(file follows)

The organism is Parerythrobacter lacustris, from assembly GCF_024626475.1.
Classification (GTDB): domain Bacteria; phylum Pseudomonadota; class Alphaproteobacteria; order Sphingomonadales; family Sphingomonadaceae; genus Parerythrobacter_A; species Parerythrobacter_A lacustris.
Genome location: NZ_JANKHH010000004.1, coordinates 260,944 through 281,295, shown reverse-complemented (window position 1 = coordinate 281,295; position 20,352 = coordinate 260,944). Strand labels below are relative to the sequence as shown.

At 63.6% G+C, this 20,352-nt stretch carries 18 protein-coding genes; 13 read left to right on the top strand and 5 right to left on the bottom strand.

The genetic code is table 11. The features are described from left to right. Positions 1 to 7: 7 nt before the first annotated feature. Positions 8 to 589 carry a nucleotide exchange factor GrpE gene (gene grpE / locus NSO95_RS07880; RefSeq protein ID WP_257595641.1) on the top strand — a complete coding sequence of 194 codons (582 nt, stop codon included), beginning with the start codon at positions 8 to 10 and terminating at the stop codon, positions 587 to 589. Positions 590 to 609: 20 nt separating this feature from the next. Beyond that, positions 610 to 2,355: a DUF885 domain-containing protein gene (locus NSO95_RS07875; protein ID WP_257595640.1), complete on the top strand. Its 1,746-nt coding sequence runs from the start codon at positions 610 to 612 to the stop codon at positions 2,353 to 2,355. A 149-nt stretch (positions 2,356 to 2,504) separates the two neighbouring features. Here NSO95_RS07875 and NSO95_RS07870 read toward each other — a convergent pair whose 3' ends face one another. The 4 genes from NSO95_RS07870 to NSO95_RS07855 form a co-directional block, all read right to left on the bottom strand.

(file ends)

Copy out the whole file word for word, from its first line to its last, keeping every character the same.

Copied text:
The organism is Parerythrobacter lacustris, from assembly GCF_024626475.1.
Classification (GTDB): domain Bacteria; phylum Pseudomonadota; class Alphaproteobacteria; order Sphingomonadales; family Sphingomonadaceae; genus Parerythrobacter_A; species Parerythrobacter_A lacustris.
Genome location: NZ_JANKHH010000004.1, coordinates 260,944 through 281,295, shown reverse-complemented (window position 1 = coordinate 281,295; position 20,352 = coordinate 260,944). Strand labels below are relative to the sequence as shown.

At 63.6% G+C, this 20,352-nt stretch carries 18 protein-coding genes; 13 read left to right on the top strand and 5 right to left on the bottom strand.

The genetic code is table 11. The features are described from left to right. Positions 1 to 7: 7 nt before the first annotated feature. Positions 8 to 589 carry a nucleotide exchange factor GrpE gene (gene grpE / locus NSO95_RS07880; RefSeq protein ID WP_257595641.1) on the top strand — a complete coding sequence of 194 codons (582 nt, stop codon included), beginning with the start codon at positions 8 to 10 and terminating at the stop codon, positions 587 to 589. Positions 590 to 609: 20 nt separating this feature from the next. Beyond that, positions 610 to 2,355: a DUF885 domain-containing protein gene (locus NSO95_RS07875; protein ID WP_257595640.1), complete on the top strand. Its 1,746-nt coding sequence runs from the start codon at positions 610 to 612 to the stop codon at positions 2,353 to 2,355. A 149-nt stretch (positions 2,356 to 2,504) separates the two neighbouring features. Here NSO95_RS07875 and NSO95_RS07870 read toward each other — a convergent pair whose 3' ends face one another. The 4 genes from NSO95_RS07870 to NSO95_RS07855 form a co-directional block, all read right to left on the bottom strand.